This paper probes into two facets of the life of Indian immigrants in post-war London portrayed in Anita Desai's Bye-Bye, Blackbird. On the one side, there is the expected and familiar outburst of nationalistic xenophobia on behalf of the domestic population of this urban landscape, triggered by the arrival of numerous immigrants from the Commonwealth countries during the fifties and the sixties, and fuelled by the fact that all of them seemed to have come to stay. However, on the other side, almost the same amount of detestation for the former colonisers is demonstrated by the Indians themselves: both the newcomers and those who have already spent some time in this hostile environment. This intense dislike is pervaded with their own nationalistic feelings and tinted by patriotic love for the far-away country of origin. In this exquisite study of the confrontation arising between two differently coloured races, of the clash between the East and the West, the conflict of the Self and the Other, Desai humorously translates nationalism into nostalgic intolerance in the hearts of the young prejudiced Indians. Consequently, one of the main protagonists, despite being imbued with British culture since an early age, concludes that the time has come for Indian immigrants to take over London, spread over England, feed the Brits on Indian dishes, clothe them into Indian costumes, in one word, 'strike back' by doing everything that the colonisers had done in their country and to their people.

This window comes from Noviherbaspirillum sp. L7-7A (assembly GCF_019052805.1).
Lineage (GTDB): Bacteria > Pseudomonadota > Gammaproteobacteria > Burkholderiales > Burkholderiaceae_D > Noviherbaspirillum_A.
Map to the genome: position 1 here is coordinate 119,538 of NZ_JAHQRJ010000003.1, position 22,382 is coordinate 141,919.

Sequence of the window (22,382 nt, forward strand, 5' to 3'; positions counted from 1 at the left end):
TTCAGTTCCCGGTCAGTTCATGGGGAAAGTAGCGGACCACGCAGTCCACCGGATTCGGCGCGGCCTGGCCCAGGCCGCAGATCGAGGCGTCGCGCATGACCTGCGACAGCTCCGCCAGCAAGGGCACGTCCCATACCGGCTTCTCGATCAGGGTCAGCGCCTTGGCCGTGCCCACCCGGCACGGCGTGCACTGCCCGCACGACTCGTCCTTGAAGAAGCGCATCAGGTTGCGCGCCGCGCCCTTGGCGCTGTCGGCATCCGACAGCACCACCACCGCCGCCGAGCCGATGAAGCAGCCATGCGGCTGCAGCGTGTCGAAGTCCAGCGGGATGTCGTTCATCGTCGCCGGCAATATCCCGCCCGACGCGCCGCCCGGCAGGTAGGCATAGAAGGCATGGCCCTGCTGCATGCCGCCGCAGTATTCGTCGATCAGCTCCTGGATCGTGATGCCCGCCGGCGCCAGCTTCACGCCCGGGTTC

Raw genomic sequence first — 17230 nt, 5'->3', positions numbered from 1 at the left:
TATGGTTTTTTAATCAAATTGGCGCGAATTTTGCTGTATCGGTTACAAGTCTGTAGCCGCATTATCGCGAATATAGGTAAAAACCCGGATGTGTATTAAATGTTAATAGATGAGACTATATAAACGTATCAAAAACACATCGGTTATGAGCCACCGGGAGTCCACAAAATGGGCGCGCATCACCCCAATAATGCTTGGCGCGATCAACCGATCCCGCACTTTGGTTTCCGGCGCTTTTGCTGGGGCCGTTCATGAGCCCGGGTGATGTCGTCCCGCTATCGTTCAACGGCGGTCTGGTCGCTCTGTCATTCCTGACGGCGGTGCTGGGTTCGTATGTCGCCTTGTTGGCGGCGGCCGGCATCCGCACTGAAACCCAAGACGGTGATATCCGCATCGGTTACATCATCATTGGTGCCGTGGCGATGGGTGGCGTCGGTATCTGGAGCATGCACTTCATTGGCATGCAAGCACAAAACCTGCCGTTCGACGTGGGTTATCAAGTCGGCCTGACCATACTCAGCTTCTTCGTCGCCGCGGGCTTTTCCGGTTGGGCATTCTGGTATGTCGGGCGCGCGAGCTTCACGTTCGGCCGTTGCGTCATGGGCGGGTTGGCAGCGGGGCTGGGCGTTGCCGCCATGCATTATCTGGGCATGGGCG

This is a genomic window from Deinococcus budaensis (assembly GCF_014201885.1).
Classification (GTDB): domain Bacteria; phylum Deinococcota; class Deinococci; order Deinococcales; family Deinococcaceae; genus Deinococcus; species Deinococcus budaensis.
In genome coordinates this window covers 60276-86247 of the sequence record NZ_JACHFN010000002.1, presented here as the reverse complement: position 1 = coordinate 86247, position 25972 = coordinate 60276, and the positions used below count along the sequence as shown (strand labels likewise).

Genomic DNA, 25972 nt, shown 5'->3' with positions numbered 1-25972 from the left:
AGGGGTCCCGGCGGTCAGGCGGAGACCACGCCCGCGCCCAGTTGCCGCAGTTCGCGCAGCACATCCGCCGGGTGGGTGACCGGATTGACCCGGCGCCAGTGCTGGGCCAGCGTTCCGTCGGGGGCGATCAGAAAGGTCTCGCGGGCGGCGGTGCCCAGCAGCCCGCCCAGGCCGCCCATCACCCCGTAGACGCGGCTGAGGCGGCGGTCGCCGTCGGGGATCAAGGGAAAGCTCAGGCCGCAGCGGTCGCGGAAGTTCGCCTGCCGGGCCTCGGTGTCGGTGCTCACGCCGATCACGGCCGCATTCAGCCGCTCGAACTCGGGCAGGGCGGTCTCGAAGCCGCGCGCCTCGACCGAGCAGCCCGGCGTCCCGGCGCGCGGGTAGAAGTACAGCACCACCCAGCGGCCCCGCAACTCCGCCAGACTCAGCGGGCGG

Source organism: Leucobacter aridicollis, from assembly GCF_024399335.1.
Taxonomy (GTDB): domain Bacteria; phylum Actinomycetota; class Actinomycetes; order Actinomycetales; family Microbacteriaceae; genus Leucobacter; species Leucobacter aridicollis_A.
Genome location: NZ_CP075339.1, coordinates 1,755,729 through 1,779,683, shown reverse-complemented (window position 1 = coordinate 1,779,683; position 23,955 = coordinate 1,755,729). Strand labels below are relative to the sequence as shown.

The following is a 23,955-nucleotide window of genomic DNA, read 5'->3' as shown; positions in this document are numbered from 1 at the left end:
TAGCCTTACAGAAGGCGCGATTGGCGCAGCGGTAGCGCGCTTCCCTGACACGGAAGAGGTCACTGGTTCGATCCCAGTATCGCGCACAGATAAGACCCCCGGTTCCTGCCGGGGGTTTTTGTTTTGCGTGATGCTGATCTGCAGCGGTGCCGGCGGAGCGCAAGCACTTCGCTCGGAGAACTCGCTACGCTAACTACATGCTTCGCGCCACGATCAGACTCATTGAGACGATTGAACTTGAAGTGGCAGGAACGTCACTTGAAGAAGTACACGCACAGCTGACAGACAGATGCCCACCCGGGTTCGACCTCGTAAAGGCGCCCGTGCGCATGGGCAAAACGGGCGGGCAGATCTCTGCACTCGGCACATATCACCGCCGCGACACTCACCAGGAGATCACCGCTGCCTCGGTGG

Ljiljana Markovic, University of Belgrade, Serbia
Biljana Djoric Francuski, University of Belgrade, Serbia
Stream: Language. Literature and Linguistics
This paper is part of the CITY2016 Conference Proceedings (View)
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